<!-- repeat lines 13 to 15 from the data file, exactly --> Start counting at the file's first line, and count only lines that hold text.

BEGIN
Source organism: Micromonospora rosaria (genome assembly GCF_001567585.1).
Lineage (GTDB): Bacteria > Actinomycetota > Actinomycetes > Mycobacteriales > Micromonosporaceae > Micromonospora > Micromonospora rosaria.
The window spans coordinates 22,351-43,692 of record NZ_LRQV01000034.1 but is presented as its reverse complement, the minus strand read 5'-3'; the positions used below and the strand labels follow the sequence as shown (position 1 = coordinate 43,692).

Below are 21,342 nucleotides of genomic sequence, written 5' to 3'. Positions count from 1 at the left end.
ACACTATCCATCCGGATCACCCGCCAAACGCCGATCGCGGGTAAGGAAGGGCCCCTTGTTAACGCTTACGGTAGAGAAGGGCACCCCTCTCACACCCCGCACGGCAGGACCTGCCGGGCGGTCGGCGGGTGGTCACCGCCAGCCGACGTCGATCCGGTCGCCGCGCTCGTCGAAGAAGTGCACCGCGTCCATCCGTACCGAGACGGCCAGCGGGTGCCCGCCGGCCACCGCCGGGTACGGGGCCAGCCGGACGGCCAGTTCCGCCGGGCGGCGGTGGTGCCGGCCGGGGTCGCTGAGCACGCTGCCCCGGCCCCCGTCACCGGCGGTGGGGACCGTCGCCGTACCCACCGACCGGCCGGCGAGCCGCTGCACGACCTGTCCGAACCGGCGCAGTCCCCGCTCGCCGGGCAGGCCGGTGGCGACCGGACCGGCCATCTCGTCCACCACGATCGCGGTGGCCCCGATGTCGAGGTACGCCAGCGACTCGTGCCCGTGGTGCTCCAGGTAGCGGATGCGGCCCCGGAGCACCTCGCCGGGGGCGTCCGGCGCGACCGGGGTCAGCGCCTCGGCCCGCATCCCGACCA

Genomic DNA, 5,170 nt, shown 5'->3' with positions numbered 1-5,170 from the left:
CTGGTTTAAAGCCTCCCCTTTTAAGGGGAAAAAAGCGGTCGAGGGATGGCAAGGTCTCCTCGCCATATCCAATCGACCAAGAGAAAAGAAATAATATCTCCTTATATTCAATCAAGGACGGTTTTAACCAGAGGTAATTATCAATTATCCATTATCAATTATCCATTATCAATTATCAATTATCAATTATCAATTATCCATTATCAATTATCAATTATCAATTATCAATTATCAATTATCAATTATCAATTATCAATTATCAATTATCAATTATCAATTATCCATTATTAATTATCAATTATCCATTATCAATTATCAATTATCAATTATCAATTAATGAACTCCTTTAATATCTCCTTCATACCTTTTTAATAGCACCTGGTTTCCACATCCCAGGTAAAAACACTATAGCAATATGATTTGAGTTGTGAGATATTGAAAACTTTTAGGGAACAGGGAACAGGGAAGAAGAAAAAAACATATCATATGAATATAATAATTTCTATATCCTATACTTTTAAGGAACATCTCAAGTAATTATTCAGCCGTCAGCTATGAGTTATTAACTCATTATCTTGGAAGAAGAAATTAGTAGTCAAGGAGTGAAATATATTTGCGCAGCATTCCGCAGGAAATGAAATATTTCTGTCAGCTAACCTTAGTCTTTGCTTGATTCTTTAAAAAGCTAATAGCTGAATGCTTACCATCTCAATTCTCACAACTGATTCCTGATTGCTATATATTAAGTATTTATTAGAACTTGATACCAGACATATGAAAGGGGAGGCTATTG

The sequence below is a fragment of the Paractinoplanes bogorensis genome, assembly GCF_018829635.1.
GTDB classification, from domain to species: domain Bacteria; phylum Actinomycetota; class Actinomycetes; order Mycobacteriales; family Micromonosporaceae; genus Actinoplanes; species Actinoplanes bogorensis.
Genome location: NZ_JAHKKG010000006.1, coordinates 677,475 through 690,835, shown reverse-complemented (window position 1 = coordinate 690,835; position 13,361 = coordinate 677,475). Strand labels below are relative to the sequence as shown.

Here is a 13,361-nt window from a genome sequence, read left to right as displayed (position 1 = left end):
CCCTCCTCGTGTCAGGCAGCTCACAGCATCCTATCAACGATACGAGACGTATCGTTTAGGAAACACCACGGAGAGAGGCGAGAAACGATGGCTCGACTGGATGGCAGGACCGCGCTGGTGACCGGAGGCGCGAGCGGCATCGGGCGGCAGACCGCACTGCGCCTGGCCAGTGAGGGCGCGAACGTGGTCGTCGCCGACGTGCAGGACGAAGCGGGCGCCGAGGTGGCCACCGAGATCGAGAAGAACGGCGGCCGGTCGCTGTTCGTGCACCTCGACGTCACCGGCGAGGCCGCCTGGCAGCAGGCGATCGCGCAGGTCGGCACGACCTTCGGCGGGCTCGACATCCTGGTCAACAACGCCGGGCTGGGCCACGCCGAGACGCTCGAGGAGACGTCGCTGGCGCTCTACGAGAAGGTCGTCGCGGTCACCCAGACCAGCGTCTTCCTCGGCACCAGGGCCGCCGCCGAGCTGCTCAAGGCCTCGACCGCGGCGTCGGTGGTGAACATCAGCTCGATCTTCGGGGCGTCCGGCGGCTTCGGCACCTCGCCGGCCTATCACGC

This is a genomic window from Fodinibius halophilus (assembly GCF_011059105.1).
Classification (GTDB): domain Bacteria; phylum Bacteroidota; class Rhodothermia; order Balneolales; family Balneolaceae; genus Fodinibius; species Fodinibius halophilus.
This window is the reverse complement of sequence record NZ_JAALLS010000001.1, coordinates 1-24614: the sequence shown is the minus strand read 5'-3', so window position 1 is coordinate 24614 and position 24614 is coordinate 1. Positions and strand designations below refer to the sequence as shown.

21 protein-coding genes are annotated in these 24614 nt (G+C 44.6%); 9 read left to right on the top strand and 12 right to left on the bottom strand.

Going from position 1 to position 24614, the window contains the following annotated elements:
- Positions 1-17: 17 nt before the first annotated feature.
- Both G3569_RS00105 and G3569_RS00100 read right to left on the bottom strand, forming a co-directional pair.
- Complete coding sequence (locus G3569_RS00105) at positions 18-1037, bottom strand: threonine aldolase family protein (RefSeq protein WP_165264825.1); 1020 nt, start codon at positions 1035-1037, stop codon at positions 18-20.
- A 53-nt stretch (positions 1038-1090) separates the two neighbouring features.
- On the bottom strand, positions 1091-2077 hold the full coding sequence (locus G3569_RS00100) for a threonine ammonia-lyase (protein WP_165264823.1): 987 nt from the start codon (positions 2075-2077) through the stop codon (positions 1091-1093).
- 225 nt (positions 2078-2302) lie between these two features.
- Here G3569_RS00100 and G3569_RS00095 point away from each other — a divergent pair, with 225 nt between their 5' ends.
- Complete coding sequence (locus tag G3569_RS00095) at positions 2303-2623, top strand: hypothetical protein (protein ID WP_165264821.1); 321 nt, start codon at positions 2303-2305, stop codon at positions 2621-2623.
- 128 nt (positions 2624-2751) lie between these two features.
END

This is a genomic window from Fodinibius halophilus (assembly GCF_011059105.1).
Classification (GTDB): domain Bacteria; phylum Bacteroidota; class Rhodothermia; order Balneolales; family Balneolaceae; genus Fodinibius; species Fodinibius halophilus.
This window is the reverse complement of sequence record NZ_JAALLS010000001.1, coordinates 1-24614: the sequence shown is the minus strand read 5'-3', so window position 1 is coordinate 24614 and position 24614 is coordinate 1. Positions and strand designations below refer to the sequence as shown.